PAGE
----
Do quantitative changes in pain intensity correlate with pain relief and satisfaction?

Acad Emerg Med. 1998 Sep;5(9):851-7. doi: 10.1111/j.1553-2712.1998.tb02811.x.


Objective: To correlate measured pain intensity (PI) changes with pain relief and satisfaction with pain management.

Methods: A prospective single-group repeated-measures design study. A heterogeneous group of patients were asked to record their levels of PI at initial presentation and at ED release using a numerical descriptor scale (NDS) and a visual analog scale (VAS). At release, a 5-point pain relief scale and a pain management satisfaction survey were also completed.

Results: A convenience sample of 81 patients were enrolled over the study period. The average reduction in PI for all patients was 33%. A 5%, 30%, and 57% reduction in PI correlated with "no," "some/partial," and "significant/complete" relief, respectively (p < 0.001). However, when patients were divided into 2 groups based on their initial PI scores, patients with moderate/severe pain (NDS > 5) required a reduction of 35% and 84% in PI to achieve "some/partial" and "significant/complete" relief, respectively. Patients in less pain (NDS < or = 5) needed 25% and 29% reductions in PI for the same categories (p=0.8). Patients were generally satisfied with their pain management. There was a positive association between pain relief and satisfaction with pain management.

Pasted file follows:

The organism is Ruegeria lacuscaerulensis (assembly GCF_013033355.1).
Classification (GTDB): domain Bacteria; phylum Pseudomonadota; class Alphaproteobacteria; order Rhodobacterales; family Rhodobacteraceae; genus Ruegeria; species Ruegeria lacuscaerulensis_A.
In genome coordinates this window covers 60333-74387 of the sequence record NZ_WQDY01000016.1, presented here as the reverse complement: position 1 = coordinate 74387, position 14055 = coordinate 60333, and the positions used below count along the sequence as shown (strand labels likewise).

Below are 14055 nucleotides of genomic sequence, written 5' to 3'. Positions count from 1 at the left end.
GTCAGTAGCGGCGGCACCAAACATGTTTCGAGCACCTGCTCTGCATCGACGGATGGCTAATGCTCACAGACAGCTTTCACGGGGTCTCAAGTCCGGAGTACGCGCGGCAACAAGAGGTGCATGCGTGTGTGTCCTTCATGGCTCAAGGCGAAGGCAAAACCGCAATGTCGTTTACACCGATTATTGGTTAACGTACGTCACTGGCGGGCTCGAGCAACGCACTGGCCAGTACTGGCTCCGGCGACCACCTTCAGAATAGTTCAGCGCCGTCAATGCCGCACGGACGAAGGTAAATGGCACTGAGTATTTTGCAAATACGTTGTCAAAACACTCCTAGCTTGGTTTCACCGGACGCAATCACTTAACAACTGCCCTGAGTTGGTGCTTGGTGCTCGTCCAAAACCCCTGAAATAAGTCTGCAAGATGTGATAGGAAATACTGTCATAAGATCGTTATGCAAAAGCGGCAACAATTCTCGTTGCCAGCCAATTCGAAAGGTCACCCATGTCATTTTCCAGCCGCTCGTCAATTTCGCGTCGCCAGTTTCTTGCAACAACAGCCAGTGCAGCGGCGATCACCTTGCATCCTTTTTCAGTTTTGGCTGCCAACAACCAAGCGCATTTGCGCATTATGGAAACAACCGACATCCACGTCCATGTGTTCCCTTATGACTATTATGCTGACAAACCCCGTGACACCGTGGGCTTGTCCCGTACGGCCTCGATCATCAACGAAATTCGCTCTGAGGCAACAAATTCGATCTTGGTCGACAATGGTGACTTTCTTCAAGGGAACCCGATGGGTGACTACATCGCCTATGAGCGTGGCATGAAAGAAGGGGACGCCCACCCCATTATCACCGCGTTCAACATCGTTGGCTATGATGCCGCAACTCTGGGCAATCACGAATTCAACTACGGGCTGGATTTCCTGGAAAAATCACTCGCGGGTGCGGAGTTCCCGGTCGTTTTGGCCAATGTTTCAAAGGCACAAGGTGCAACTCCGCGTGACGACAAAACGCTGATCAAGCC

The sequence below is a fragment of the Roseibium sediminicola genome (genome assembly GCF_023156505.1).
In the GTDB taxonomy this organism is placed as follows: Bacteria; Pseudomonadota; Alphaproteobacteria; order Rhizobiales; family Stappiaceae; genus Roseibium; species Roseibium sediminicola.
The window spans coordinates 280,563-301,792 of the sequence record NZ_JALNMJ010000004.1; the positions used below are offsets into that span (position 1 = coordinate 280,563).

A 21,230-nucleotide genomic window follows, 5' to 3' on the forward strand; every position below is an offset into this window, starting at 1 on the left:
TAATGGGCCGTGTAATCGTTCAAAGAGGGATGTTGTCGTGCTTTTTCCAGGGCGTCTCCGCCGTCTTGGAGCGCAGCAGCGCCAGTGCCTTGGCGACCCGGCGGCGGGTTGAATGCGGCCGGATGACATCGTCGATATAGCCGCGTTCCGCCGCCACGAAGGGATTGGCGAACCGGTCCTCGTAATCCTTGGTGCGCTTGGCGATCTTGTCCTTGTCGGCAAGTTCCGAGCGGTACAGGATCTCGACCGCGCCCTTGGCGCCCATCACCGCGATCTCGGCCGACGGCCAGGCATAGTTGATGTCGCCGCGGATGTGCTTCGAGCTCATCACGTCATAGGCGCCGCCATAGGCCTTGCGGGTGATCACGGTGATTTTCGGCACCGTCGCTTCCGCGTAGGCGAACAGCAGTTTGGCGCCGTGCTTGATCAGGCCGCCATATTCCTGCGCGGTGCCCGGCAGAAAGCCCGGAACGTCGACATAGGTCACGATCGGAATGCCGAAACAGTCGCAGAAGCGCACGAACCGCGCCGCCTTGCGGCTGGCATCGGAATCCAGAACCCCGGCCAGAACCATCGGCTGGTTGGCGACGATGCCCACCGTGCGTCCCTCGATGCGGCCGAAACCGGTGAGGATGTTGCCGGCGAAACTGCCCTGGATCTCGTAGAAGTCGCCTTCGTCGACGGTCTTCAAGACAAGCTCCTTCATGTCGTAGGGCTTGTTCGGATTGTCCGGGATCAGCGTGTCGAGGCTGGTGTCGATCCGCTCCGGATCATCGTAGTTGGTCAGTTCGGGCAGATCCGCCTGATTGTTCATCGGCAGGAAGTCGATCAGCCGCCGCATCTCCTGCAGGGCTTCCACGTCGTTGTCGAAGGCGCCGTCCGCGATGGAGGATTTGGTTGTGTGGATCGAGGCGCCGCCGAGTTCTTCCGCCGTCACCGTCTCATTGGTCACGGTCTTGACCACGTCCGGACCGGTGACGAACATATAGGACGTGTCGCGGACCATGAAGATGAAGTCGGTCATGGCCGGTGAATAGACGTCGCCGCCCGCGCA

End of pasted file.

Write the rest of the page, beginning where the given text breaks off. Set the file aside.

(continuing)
Conclusion: There is a significant association between changes in PI and pain relief. Greater reductions in PI are required for patients presenting with more severe initial pain to achieve relief compared with those who have lesser initial PI. While there is a linear relationship between increasing pain relief and satisfaction, relief of pain appears to only partially contribute to overall satisfaction with pain management.

MeSH terms

  • Adolescent
  • Adult
  • Aged
  • Aged, 80 and over
  • Analysis of Variance
  • Emergency Service, Hospital*
  • Female
  • Humans
  • Male
  • Middle Aged
  • Pain Management*
  • Pain Measurement*
  • Patient Satisfaction*
  • Prospective Studies